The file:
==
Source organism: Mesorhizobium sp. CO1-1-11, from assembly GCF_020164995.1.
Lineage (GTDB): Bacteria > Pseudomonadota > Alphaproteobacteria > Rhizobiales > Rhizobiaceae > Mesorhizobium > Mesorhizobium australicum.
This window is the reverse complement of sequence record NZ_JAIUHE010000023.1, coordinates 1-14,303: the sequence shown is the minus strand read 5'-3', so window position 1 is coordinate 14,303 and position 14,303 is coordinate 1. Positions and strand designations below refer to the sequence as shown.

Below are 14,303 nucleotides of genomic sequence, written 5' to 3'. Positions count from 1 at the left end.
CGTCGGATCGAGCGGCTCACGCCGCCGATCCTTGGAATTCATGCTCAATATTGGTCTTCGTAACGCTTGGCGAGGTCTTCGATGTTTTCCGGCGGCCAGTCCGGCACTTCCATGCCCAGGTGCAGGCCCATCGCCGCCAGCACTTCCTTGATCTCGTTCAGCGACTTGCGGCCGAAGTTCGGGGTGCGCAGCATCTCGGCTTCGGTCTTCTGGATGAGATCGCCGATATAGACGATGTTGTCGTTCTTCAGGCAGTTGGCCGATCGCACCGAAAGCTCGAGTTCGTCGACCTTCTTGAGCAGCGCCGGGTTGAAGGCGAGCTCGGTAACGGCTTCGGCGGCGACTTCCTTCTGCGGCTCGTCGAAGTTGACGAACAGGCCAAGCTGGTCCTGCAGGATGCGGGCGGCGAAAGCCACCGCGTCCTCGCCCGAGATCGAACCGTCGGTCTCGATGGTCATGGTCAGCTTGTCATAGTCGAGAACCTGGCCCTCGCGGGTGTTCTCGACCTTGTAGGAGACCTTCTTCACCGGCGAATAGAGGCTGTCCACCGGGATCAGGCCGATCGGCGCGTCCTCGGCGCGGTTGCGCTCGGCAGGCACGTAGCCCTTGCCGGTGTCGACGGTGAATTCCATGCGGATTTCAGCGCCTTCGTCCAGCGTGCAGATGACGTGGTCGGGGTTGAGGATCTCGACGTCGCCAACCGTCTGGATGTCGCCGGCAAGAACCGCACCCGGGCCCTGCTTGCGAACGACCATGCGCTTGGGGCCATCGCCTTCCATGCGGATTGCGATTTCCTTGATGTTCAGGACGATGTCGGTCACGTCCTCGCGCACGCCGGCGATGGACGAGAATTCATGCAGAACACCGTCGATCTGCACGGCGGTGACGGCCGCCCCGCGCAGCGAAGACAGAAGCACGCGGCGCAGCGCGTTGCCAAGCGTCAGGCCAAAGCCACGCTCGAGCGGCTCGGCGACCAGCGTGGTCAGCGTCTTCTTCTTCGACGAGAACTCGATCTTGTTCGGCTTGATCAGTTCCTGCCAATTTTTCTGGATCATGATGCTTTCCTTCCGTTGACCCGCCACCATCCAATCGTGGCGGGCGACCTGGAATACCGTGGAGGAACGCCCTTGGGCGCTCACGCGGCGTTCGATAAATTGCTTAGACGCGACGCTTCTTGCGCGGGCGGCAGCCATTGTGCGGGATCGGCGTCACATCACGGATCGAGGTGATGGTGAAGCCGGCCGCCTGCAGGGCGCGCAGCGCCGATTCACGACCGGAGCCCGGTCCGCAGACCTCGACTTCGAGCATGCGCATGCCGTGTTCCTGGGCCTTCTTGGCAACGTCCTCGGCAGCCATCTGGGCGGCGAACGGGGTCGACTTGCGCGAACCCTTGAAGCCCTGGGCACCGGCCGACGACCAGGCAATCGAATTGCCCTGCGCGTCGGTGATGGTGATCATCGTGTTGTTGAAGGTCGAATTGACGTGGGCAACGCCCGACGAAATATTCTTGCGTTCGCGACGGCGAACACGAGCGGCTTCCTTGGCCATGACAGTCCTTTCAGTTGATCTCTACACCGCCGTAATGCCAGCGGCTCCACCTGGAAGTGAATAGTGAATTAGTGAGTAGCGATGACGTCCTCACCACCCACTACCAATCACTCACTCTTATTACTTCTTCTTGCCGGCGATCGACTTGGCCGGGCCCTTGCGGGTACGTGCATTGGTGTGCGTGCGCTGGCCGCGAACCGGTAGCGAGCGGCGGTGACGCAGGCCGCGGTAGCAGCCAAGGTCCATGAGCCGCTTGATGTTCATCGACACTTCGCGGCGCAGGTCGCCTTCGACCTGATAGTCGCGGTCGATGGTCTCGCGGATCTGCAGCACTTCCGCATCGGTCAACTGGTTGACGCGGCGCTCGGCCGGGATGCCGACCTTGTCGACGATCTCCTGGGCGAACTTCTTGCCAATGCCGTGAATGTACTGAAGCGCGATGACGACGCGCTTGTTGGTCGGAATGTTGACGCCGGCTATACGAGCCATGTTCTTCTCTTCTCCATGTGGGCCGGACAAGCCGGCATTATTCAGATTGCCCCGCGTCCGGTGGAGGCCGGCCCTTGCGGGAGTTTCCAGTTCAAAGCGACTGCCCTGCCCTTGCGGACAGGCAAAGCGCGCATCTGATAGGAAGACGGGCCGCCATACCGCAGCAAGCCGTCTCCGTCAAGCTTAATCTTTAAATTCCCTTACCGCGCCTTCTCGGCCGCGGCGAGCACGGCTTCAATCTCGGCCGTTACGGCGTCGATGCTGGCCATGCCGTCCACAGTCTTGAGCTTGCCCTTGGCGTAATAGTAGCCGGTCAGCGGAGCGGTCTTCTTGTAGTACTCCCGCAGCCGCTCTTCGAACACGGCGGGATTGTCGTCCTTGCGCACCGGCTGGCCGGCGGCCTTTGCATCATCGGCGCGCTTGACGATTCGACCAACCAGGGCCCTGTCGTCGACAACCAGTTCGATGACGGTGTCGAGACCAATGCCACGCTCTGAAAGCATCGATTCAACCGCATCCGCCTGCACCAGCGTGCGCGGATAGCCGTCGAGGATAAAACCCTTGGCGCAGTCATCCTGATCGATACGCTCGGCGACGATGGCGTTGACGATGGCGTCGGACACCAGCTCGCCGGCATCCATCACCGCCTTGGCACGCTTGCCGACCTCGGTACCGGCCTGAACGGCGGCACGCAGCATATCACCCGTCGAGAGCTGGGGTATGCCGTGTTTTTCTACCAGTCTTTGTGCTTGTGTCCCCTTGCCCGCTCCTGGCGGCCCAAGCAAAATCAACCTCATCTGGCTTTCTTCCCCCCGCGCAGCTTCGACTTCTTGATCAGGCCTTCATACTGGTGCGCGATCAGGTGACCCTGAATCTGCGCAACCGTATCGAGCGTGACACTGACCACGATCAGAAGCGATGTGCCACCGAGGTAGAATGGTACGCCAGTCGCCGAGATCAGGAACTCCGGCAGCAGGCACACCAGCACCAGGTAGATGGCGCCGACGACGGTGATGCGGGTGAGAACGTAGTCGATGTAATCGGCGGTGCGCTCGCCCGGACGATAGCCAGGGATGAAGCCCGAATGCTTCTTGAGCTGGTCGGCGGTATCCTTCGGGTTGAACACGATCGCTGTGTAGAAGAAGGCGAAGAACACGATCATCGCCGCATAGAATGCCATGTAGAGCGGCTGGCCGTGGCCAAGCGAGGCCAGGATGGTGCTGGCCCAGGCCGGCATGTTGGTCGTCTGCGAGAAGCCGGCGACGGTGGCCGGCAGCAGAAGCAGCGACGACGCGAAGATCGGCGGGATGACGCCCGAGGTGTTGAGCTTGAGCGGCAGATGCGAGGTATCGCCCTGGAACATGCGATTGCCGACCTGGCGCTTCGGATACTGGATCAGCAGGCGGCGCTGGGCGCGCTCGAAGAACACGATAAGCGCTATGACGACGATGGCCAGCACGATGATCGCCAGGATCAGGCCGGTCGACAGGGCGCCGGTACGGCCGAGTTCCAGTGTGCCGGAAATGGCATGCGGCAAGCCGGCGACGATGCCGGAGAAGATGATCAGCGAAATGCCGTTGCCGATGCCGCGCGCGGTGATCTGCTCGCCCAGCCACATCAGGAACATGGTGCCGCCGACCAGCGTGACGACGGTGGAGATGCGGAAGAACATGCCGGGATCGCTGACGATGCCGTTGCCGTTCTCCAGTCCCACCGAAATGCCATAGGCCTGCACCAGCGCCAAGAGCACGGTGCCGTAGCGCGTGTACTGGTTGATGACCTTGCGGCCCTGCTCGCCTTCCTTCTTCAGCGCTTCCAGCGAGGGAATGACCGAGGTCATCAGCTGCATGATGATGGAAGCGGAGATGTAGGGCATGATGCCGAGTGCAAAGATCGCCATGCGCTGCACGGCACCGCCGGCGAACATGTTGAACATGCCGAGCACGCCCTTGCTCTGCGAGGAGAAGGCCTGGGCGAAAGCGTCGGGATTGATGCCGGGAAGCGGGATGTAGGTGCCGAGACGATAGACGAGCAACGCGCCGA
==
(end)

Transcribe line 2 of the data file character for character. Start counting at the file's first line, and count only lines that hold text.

Lineage (GTDB): Bacteria > Pseudomonadota > Alphaproteobacteria > Rhizobiales > Rhizobiaceae > Mesorhizobium > Mesorhizobium australicum.